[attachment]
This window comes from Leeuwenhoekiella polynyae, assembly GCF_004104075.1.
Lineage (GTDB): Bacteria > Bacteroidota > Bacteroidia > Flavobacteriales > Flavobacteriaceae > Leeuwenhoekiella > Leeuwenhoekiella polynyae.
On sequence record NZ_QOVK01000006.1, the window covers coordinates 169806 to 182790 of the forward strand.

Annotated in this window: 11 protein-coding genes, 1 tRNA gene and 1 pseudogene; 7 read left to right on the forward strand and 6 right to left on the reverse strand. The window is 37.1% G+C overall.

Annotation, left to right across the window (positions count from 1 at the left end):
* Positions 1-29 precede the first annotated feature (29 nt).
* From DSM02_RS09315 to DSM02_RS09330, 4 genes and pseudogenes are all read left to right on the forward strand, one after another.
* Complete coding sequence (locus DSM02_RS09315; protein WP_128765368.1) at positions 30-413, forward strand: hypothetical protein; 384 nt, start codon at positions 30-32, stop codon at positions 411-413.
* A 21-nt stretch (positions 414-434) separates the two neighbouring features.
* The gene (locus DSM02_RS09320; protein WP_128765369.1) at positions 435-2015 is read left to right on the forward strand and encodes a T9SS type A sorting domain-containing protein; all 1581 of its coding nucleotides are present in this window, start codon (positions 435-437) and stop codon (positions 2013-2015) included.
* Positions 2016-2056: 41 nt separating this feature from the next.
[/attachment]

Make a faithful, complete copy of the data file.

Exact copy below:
This window comes from Leeuwenhoekiella polynyae, assembly GCF_004104075.1.
Lineage (GTDB): Bacteria > Bacteroidota > Bacteroidia > Flavobacteriales > Flavobacteriaceae > Leeuwenhoekiella > Leeuwenhoekiella polynyae.
On sequence record NZ_QOVK01000006.1, the window covers coordinates 169806 to 182790 of the forward strand.

Annotated in this window: 11 protein-coding genes, 1 tRNA gene and 1 pseudogene; 7 read left to right on the forward strand and 6 right to left on the reverse strand. The window is 37.1% G+C overall.

Annotation, left to right across the window (positions count from 1 at the left end):
* Positions 1-29 precede the first annotated feature (29 nt).
* From DSM02_RS09315 to DSM02_RS09330, 4 genes and pseudogenes are all read left to right on the forward strand, one after another.
* Complete coding sequence (locus DSM02_RS09315; protein WP_128765368.1) at positions 30-413, forward strand: hypothetical protein; 384 nt, start codon at positions 30-32, stop codon at positions 411-413.
* A 21-nt stretch (positions 414-434) separates the two neighbouring features.
* The gene (locus DSM02_RS09320; protein WP_128765369.1) at positions 435-2015 is read left to right on the forward strand and encodes a T9SS type A sorting domain-containing protein; all 1581 of its coding nucleotides are present in this window, start codon (positions 435-437) and stop codon (positions 2013-2015) included.
* Positions 2016-2056: 41 nt separating this feature from the next.